We interrupt this blog for a special announcement: The Pathfinder Tales novel Death's Heretic is still totally free in audiobook form on Audible.com until February 16th! Grab it now before the offer expires!
We now return you to your regularly scheduled blog post.
At this point, with three books in his Pirates series, you might think I'd be sick of talking about Chris Jackson's books. But you'd be wrong.
See, Chris is one of those authors that editors like me dream about. Not only is he a fabulous writer, perfectly balancing action and character development, but he also lives and breathes Pathfinder. He knows Golarion inside and out, and has a mastery of the rules that never ceases to amaze me. (Seriously, if you only knew the number of times he's brought up an interesting corner case or rules exploit that caused hours of discussion among the designers and developers...) Combined, those two aspects of his writing make his books a delight to read, both as a reader and as a gamer. How would naval combat work in Pathfinder? What kinds of magical defenses would a Chelish ship have? How could a naga best disguise herself as human? How might a sorcerer use magic to infiltrate a coven of paranoid witches? Chris uses the rules of magic not just as a storyteller looking to forward a plot, but as a person living in that world would, which means there's always something I can take away from his books for use at the gaming table.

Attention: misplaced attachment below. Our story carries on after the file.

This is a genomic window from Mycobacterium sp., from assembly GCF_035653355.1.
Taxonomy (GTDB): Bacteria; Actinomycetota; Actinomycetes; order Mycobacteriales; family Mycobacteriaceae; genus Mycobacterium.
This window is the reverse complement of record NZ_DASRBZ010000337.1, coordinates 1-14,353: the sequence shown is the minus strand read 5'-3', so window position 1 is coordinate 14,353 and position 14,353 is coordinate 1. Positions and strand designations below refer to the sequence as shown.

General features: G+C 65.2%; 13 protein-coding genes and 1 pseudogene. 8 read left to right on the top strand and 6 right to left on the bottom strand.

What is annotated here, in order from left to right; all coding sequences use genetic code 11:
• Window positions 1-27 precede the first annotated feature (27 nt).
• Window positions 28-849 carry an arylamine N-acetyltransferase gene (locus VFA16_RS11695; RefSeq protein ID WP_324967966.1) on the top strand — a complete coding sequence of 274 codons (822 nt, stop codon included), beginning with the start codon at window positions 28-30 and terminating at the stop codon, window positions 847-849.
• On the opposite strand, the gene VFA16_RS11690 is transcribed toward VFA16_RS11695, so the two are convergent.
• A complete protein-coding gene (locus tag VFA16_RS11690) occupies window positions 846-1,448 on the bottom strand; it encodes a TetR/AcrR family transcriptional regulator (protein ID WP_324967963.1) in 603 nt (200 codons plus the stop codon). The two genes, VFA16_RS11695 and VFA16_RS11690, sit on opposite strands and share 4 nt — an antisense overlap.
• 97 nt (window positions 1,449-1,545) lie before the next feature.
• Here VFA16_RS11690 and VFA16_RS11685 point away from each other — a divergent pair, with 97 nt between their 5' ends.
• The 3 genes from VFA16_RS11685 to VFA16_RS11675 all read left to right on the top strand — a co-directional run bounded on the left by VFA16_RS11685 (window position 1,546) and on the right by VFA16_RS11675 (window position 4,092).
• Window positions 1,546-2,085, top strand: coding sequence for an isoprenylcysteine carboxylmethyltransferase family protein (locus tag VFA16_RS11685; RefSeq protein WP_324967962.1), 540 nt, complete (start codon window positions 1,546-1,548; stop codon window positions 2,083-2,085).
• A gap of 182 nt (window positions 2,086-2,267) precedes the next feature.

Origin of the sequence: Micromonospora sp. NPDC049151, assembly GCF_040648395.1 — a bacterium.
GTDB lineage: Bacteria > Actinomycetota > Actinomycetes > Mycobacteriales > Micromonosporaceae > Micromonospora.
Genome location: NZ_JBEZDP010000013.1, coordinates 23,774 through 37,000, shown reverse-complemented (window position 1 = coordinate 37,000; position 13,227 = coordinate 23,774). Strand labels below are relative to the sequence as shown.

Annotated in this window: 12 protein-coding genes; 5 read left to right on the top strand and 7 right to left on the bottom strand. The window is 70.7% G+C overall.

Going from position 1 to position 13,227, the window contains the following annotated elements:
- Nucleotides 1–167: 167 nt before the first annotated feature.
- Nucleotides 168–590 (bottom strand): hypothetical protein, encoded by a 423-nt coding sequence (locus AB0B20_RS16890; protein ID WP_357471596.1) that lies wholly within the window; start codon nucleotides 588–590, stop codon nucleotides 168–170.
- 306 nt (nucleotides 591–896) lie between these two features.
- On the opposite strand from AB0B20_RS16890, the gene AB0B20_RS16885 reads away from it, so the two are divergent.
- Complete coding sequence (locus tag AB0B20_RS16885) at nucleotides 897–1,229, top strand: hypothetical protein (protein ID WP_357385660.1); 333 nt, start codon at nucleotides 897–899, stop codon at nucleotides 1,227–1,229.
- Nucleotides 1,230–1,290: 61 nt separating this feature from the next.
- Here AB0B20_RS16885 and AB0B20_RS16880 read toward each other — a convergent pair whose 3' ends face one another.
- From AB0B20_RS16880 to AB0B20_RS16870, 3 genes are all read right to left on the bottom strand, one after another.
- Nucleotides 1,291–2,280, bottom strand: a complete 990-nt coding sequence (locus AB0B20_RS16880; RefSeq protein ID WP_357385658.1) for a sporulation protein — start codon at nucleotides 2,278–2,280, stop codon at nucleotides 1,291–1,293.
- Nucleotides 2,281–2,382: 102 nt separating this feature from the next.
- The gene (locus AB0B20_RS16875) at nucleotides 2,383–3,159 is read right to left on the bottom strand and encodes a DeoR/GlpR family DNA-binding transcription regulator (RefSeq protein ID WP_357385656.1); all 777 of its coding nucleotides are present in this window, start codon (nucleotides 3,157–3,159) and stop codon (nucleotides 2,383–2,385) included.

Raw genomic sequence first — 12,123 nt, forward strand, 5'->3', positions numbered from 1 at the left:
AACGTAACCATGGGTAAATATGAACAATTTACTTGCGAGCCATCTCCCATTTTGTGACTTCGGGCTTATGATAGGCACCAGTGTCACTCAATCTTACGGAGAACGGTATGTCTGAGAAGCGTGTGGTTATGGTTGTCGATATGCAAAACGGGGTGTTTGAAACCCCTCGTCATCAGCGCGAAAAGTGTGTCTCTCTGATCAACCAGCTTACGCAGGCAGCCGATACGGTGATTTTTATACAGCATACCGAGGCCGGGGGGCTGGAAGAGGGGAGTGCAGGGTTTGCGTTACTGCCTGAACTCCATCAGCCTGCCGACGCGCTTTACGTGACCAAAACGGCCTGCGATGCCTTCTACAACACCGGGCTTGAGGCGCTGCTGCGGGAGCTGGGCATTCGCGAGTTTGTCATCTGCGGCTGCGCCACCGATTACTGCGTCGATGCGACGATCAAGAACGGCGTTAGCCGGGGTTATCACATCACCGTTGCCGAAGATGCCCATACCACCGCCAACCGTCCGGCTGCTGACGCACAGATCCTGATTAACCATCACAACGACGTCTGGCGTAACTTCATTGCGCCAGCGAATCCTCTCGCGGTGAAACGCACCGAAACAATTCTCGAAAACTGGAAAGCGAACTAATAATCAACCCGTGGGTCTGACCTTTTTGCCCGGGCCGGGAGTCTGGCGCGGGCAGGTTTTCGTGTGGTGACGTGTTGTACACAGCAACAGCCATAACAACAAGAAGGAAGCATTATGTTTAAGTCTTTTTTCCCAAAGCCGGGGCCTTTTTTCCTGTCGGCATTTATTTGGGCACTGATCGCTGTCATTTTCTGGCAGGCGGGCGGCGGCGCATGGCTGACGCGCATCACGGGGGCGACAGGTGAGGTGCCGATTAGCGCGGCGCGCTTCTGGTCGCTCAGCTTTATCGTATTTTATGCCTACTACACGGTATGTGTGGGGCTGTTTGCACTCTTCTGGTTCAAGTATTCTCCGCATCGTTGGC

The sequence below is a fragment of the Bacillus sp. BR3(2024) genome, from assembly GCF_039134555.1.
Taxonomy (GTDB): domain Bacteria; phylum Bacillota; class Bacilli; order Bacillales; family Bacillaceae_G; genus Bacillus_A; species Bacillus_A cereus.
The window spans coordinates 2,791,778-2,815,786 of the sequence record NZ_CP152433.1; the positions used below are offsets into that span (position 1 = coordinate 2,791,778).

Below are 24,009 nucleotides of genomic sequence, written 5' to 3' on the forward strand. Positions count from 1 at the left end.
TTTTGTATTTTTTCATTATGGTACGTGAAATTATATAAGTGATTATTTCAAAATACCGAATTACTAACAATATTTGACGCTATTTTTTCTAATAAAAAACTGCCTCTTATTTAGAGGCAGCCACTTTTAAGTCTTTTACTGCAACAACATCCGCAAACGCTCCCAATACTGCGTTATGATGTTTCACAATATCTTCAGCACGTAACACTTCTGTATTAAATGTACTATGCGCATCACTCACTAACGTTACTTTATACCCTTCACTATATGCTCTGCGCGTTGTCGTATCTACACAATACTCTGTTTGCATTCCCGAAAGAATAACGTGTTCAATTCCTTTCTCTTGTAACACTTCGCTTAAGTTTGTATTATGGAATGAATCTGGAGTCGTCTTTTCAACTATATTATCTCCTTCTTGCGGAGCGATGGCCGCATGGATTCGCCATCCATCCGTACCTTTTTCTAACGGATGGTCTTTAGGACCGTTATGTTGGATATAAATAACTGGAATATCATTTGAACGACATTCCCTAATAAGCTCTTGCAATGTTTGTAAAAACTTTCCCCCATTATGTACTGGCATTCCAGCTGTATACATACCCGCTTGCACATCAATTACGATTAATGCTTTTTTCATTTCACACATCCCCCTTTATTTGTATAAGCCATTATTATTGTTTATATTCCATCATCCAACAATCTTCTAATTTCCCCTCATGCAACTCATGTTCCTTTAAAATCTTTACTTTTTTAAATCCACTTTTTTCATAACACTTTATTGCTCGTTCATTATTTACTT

Yet really, it's Chris's characters that get to me. At this point, I feel like I know Torius and Celeste and Snick and Vreva as well as I know Chris himself—maybe better, since I've spent so much time in their heads. They feel like real people to me, in a way that only the best characters do. When I suggest an edit to Chris, it's usually phrased like "Celeste wouldn't say that"—as if she were a mutual friend, rather than someone he made up out of whole cloth. That's the power of a good character.
So in Pirate's Prophecy, it's exciting to catch up again with the crew of the Stargazer, to see them settling into their new roles as abolitionist privateers for Andoran. While the crew may be perfectly happy to steal from slavers and spirit the freed slaves away to freedom, being involved in the world of international politics comes with a whole new heap of troubles. When expert spy Vreva Jhafae uncovers a Chelish plot to unleash a terrible weapon on Andoren ports, only the crew of the Stargazer can stop it without blowing her cover. Yet even as Vreva puts herself in harm's way with a series of Mission: Impossible style infiltrations, Celeste finds herself suddenly speaking in tongues and wrestling with the appearance of strange new powers...
James L. Sutter